LIONS INSIDER

Lions fill need at receiver with former track star Corey Fuller

Posted Apr 27, 2013

Corey Fuller could be the receiver the Lions having been looking for to stretch the field opposite Calvin Johnson

Corey FullerWR Corey Fuller (Photo: AP Images)
All offseason the Lions have talked about adding a receiver who could stretch the field opposite Calvin Johnson. Even Matthew Stafford was on board with that line of thinking when he spoke to reporters a couple weeks ago.

Corey Fuller, whom the team drafted in the sixth round on Saturday, certainly fits the job description.

The former track star at Kansas transferred to Virginia Tech two years ago to pursue a football career. The first word Detroit Lions general manager Martin Mayhew used to describe Fuller in a press conference after the pick was 'raw'.

"He’s got great size, great speed. He’s got a lot of upside," Mayhew said. "I really want to see what this kid can do on special teams, but he made some big plays in the passing game.

"We’re talking about getting bigger and faster, he’s another guy in that same vein."

Fuller is a developmental player in the sense that he hasn’t played a lot of football, but when he's been given opportunities, he's proven he can make plays.

"He’s developmental in the sense that he didn’t play four years of college football," Lions head coach Jim Schwartz said. "He had very good production and I thought he was (Virginia Tech’s) best receiver this year."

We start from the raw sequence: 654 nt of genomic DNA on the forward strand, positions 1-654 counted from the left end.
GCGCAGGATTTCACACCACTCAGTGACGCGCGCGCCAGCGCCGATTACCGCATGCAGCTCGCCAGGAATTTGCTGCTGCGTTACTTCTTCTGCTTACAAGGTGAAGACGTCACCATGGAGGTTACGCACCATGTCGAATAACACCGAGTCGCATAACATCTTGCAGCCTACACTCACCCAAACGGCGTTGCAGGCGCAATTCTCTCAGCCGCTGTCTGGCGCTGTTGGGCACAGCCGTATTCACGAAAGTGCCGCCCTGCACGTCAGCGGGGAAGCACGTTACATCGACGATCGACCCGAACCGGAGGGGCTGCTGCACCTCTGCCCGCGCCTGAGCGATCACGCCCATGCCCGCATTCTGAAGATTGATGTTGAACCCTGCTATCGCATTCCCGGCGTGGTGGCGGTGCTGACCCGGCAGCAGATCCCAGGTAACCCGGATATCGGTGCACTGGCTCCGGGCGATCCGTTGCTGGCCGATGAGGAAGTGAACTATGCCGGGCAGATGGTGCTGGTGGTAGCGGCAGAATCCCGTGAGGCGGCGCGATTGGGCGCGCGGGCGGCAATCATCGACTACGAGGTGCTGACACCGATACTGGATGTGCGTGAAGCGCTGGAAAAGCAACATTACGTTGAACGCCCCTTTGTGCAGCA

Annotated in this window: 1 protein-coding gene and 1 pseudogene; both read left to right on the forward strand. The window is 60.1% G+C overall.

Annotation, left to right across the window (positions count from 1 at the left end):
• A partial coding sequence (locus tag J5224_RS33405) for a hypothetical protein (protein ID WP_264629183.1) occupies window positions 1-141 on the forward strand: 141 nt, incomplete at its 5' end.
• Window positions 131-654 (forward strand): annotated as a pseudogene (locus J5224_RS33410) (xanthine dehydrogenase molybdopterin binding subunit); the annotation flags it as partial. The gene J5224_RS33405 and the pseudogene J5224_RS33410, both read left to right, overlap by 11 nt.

Fuller was a Nike High School All-American in track and earned a scholarship to Kansas, where he also walked on to the football team.

After two years, the Jayhawks changed football coaches, so Fuller decided to transfer to Virginia Tech and join his younger brother, Kyle, on the team.

After serving as a backup in 2011, Fuller saw his playing time substantially increase as a senior. He recorded a team-high six touchdowns and finished second with 43 catches and 815 receiving yards.

Fuller, 6-foot-2, 196-pounds impressed the Lions with his size and his speed (4.43 seconds) at the NFL Scouting Combine.

"When I first got to Tech I was an outside receiver and I though that’s what I was going to do, but once I came in, and my name was called, they had to move me inside, so I got comfortable inside and outside," Fuller said in a conference call. "I played both this past season."

The Lions will look to play Fuller more on the outside to stretch the field in a similar role that Titus Young played for the team before his release this offseason.

Fuller is the younger brother of former NFL defensive back Vincent Fuller, who played under Schwartz in Tennessee, and one season in Detroit.